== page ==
As you can see, the model does not work in the context of whether the output has or does not have a sense. There is no deeper understanding. Instead, the outputs are generated using probabilities and some vast training databases – that, ideally, are constantly updated. 

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Based on the database it was trained on, AI predicts the expected response to your question – without considering whether or not its reply is accurate. 

Overall, less logical outputs result from more limited training data. In contrast, as the database grows in size, so does the quality of the generated answers. That’s why Open’s AI Chat GPT can pride itself on such natural conversations. That’s also why Meta decided to make LLaMA 2 free to use to gather more training data. 

But, given its massive global user base, does this mean that the Chat GPT is free of hallucinations?  Not exactly. 

The problem of data bias 

As you already know, a large language model (LLM) is a trained machine-learning model that generates text based on the prompt you provided. However, as I’ve mentioned before, LLMs are prone to hallucinating, sometimes producing illogical or inaccurate text. Even though the answers themselves seem grammatically correct (or logical), they are still wrong.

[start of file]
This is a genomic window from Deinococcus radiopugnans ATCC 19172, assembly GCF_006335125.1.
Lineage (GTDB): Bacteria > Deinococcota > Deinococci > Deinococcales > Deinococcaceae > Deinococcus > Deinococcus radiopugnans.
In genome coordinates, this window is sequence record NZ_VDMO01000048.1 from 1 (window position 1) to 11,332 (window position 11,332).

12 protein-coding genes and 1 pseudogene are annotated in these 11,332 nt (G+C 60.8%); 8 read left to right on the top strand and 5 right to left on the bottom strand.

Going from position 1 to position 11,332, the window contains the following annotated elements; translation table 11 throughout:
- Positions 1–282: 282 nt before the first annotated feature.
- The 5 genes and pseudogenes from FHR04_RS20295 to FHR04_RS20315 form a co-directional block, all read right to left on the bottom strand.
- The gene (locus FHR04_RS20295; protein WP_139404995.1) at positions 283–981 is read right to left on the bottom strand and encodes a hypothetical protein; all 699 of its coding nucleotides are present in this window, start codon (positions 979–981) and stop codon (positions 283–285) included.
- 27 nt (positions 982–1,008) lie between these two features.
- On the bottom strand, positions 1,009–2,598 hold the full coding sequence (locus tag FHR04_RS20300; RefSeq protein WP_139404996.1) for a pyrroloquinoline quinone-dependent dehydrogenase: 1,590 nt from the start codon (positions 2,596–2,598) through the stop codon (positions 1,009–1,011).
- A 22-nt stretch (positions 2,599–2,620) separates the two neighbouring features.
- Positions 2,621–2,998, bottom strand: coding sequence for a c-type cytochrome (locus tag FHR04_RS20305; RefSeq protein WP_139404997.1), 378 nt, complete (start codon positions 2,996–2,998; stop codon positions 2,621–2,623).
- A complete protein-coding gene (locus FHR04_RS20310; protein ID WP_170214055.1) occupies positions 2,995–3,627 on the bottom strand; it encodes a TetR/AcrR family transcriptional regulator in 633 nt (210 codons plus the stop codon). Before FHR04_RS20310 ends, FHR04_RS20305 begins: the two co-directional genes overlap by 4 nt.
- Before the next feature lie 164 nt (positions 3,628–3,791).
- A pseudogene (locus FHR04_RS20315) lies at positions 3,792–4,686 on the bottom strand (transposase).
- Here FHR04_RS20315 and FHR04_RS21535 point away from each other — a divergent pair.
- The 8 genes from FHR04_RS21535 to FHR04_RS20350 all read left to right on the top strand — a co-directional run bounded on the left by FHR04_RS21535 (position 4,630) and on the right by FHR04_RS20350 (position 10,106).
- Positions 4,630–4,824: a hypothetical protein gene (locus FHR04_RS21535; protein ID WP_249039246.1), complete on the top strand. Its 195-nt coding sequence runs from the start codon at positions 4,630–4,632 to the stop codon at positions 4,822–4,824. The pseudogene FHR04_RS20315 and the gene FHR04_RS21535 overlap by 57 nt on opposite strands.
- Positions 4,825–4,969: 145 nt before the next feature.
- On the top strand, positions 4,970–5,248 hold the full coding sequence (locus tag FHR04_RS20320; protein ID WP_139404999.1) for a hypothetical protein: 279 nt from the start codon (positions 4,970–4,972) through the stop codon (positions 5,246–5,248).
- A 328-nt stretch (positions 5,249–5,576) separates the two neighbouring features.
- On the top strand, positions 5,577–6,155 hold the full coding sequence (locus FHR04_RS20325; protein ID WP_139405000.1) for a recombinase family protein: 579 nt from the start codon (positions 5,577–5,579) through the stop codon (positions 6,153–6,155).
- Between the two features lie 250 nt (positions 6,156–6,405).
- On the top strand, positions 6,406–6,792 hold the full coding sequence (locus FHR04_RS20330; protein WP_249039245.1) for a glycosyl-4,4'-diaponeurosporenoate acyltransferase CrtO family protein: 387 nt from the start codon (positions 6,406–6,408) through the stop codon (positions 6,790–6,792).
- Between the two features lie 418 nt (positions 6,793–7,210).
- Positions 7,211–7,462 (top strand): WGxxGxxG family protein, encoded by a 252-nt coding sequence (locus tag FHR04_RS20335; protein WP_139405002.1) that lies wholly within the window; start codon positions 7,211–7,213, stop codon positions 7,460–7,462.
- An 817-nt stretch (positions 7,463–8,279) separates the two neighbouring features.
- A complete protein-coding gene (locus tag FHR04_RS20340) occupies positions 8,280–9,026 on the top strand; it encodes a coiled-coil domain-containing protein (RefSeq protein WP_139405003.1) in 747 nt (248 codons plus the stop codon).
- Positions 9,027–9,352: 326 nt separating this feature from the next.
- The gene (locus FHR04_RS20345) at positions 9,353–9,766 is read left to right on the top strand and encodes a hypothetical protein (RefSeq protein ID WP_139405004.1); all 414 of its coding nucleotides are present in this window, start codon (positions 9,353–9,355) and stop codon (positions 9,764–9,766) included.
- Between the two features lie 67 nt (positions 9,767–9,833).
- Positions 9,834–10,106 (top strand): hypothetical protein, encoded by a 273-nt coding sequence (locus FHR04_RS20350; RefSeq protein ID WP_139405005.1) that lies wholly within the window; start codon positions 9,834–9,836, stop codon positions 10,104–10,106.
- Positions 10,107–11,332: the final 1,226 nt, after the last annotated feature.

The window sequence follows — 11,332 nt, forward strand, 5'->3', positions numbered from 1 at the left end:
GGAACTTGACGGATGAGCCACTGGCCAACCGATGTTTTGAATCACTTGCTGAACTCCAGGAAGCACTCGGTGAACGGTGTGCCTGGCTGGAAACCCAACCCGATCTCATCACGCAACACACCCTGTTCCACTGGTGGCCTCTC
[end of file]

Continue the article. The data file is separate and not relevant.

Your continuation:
There could be many reasons for that, but today we address the most prominent one: unreliable and biased data.

It's crucial to realize that biases in AI systems are not consciously held beliefs. Instead, they are unintentional echoes of the training data. AI, like our memories, is built on prior experiences. However, when the data is flawed (too narrow, incomplete, or not representative enough), or the algorithm is rewarded for echoing a biased input, it will eventually learn to produce distorted results. Due to biases in its training data, the AI may display some instances of favoritism or prejudice.